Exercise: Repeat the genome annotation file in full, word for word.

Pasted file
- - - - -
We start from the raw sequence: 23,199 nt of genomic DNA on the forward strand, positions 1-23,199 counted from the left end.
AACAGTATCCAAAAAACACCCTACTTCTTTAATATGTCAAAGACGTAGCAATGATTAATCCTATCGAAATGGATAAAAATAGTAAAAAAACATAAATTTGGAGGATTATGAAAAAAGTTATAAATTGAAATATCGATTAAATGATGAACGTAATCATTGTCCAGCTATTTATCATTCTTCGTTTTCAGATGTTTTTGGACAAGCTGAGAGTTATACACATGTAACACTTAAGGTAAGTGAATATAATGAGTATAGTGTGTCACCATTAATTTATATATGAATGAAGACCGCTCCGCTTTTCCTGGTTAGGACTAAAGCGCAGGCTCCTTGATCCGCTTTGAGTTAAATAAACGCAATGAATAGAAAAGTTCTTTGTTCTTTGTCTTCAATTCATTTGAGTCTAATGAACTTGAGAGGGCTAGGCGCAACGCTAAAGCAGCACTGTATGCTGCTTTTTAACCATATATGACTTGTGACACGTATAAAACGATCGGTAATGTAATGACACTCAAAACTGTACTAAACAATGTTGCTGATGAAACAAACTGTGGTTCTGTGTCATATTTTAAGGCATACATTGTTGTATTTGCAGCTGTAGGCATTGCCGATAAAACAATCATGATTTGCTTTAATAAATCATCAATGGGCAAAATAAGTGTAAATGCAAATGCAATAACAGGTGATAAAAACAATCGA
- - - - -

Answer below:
We start from the raw sequence: 23,199 nt of genomic DNA on the forward strand, positions 1-23,199 counted from the left end.
AACAGTATCCAAAAAACACCCTACTTCTTTAATATGTCAAAGACGTAGCAATGATTAATCCTATCGAAATGGATAAAAATAGTAAAAAAACATAAATTTGGAGGATTATGAAAAAAGTTATAAATTGAAATATCGATTAAATGATGAACGTAATCATTGTCCAGCTATTTATCATTCTTCGTTTTCAGATGTTTTTGGACAAGCTGAGAGTTATACACATGTAACACTTAAGGTAAGTGAATATAATGAGTATAGTGTGTCACCATTAATTTATATATGAATGAAGACCGCTCCGCTTTTCCTGGTTAGGACTAAAGCGCAGGCTCCTTGATCCGCTTTGAGTTAAATAAACGCAATGAATAGAAAAGTTCTTTGTTCTTTGTCTTCAATTCATTTGAGTCTAATGAACTTGAGAGGGCTAGGCGCAACGCTAAAGCAGCACTGTATGCTGCTTTTTAACCATATATGACTTGTGACACGTATAAAACGATCGGTAATGTAATGACACTCAAAACTGTACTAAACAATGTTGCTGATGAAACAAACTGTGGTTCTGTGTCATATTTTAAGGCATACATTGTTGTATTTGCAGCTGTAGGCATTGCCGATAAAACAATCATGATTTGCTTTAATAAATCATCAATGGGCAAAATAAGTGTAAATGCAAATGCAATAACAGGTGATAAAAACAATCGA